I’ve recently read two novels which fit into this category. Giorgio Bassani’s THE GARDEN OF THE FINZI-CONTINIS and Olive Anne Burns’ COLD SASSY TREE. In other ways they could hardly be more different. Bassani’s novel, published in 1962, is elegaic. lyrical,
and poignant. It is set in Ferrara in the 1930s and we know from the beginning that the Jewish family of the Finzi-Continis, including the daughter, Micol, with whom the first-person narrator falls in love, will end by perishing in the gas chambers – most of the narrator’s family too. Bassani grew up in the Jewish community of Ferrara and drew on his own experience of anti-semitism in the thirties.
In COLD SASSY TREE (1984), published when the writer was sixty, Olive Ann Burns was drawing not on her own life, but on the stories that her father told about growing up in Georgia at the beginning of the century. She writes from the point of view of Will Tweedy, a young man in his twenties, recollecting his experiences as a fourteen year old boy. It is a tour-de-force, never less than convincing, funny, touching, even bawdy as Will observes the marriage between his very recently widowed grandfather and a much younger woman turn from a marriage of convenience into a real love match – and suffers the pleasures and pains of first love himself.
It’s not surprising that so many writers should tackle this subject – that period of life is so vivid, so memorable. And it’s interesting too that these are often one-off novels. Olive Ann Burns planned a sequel, but it was never finished. And the one-off novels I wrote about in an earlier blog, TO KILL A MOCKING BIRD, LE GRAND MEALNES, were coming of age novels too.
I was eager to read Nicola Beauman’s biography of the wonderful novelist and short story writer, Elizabeth Taylor. I’ve admired since quite by chance I picked up an old Penguin copy of A VIEW OF THE HARBOUR about twenty-five years ago in Austin’s second-hard furniture emporium in Peckham (long closed, alas). I was actually looking for a wardrobe – and I bought one too.
THE OTHER ELIZABETH TAYLOR certainly gripped me, because as well as being the other Elizabeth Taylor, a middle-class mother and housewife, married to a sweet manufacturer, she had another life as a member of the Communist party and as the lover of a fellow communist, an ten-year affair which began soon after her marriage in the early 1930s. I had no idea either that she knew David Blakely, who was murdered by Ruth Ellis, the last woman to be hanged in England.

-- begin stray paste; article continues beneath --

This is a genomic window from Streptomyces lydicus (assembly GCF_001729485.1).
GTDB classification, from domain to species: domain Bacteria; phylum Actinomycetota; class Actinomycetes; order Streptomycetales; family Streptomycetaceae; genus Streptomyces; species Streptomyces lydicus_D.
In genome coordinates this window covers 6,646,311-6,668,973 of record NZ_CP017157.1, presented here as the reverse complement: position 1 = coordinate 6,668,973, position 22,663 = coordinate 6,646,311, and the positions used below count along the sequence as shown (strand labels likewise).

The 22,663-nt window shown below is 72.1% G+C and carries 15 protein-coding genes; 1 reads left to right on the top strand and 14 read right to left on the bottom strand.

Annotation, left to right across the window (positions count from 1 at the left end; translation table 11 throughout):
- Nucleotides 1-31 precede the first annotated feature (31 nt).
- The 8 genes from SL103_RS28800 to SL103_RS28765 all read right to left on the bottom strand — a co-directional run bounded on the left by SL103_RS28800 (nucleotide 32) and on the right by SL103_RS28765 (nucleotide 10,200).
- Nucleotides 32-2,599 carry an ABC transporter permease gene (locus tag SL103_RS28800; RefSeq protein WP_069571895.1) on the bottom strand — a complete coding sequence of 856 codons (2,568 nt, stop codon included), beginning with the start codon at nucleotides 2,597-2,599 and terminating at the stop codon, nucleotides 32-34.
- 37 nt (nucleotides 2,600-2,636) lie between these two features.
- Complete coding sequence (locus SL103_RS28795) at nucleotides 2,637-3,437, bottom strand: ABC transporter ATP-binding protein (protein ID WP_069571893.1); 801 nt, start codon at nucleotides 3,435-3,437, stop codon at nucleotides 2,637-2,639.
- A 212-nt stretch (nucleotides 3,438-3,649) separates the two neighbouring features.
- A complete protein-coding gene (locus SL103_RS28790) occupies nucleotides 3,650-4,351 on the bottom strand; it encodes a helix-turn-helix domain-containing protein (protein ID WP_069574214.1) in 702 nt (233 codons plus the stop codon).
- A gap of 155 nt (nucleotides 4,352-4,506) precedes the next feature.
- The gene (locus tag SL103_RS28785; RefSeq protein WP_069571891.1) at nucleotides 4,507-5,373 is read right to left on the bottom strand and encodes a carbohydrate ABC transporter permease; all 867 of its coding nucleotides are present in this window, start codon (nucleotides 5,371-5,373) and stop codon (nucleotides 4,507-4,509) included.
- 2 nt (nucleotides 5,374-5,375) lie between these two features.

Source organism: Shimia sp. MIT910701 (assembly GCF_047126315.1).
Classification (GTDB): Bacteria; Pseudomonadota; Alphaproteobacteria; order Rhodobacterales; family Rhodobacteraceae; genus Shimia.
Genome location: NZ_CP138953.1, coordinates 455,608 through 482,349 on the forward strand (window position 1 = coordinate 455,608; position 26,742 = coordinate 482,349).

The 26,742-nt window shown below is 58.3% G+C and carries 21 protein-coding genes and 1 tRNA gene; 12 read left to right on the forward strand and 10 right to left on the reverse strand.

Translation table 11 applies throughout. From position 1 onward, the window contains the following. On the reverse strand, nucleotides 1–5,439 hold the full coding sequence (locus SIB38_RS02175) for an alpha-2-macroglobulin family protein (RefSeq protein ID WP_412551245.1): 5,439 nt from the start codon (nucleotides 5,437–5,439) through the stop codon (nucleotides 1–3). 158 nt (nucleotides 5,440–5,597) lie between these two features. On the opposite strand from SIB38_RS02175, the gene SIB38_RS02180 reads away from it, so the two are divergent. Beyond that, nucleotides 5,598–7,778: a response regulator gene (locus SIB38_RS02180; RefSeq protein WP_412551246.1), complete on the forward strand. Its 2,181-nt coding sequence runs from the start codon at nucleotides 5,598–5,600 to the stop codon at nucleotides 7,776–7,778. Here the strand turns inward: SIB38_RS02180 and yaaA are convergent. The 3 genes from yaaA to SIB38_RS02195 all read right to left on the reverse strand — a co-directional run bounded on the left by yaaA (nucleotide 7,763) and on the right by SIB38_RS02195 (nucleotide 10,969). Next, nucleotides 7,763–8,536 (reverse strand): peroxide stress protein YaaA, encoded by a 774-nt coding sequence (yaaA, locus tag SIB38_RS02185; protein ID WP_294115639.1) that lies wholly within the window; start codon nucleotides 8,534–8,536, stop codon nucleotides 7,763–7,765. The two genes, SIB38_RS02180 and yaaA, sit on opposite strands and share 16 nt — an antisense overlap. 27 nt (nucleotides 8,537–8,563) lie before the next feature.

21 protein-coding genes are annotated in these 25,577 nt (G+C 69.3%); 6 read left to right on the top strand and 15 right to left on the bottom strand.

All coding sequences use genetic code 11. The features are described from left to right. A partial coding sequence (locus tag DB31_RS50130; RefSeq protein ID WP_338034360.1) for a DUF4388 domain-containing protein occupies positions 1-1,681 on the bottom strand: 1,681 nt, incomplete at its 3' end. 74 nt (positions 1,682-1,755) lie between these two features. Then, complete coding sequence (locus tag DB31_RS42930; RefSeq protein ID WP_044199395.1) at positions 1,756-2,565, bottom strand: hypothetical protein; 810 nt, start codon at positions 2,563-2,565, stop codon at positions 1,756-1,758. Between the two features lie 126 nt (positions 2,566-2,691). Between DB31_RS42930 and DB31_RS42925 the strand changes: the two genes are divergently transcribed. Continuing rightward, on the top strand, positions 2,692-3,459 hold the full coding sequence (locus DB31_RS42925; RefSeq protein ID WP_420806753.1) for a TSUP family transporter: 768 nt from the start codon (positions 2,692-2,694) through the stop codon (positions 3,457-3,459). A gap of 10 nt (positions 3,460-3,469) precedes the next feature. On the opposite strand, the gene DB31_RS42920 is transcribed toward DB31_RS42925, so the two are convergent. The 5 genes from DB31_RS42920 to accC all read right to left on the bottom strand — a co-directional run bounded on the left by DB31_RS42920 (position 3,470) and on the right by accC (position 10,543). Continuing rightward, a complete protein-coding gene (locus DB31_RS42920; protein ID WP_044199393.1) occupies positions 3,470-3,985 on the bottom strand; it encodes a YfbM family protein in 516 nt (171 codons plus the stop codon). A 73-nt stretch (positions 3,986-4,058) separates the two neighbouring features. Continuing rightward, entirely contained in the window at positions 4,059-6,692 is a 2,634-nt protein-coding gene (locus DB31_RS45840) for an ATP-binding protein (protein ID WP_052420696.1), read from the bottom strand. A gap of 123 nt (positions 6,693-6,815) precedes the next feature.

And yet as I read on, I became ever more uneasy. There was so much speculation: ‘Elizabeth must have thought . . . Elizabeth would surely’ and so on. She was a very private person, so perhaps this was inevitable to some extent, but there was an awful lot of it. What I found even harder to take was a reference to ‘poor Elizabeth.’ The biographer’s relationship with their subject is a delicate one and in my view the biographer should never presume or patronise. I didn’t always agree with Beauman’s assessment of the novels either
The biography was authorized by Elizabeth Taylor’s husband, John, and the biographer certainly met him, yet there is a curious void where one would have expected him to be. I had little sense of him as a person and there isn’t even a photograph of him. Taylor’s children were, to use their own words, quoted by Beauman, ‘very angry and distressed’ when they read the manuscript and would not endorse it. Was this because of the book recounts extra-marital affairs on the part of both parents? It’s not made clear.
When I finished the book, I had a strange feeling. It was as if I had glimpsed Elizabeth Taylor in a mirror that had slightly distorted her.
…and it’s been so long that I have almost forgotten how to blog. No sooner was I recovering from the car crash – plaster off and walking on crutches – than I caught swine flu -and so did my daughter. There have been other problems too which I can’t write about, because they involve someone else. Suffice it to say that the last six weeks or so rank among the most difficult of my life. Housebound as I have been for much of the time and bedbound too for some of the time, books have been a vital comfort and escape. So thank you, Garrison Keillor, for LEAVING HOME which I read in the gaps between being wheeled around between the consultant, the X-Ray department, the plaster room, and the physiotherapy department at Chesterfield Hospital. Thank you E. B. White for the hundreds and hundreds of witty and humane letters that you wrote: perfect for sick-room reading. Thank you, Martin Edwards, for THE ARSENIC LABYRINTH, which made me forget everything for a while. Thank you, Jane Austen, for MANSFIELD PARK, which I re-read with immense pleasure. Thank you, Sara Paretsky, Ann Cleeves, and Tess Gerritsen for the fine crime fiction which beguiled many weary hours.
This blog is about books, but I want to say thank you to all my lovely friends who took me out and saved my sanity, drove me to hospital and my reading group, e-mailed me, sent me cards, even did my ironing. I’m a lucky woman.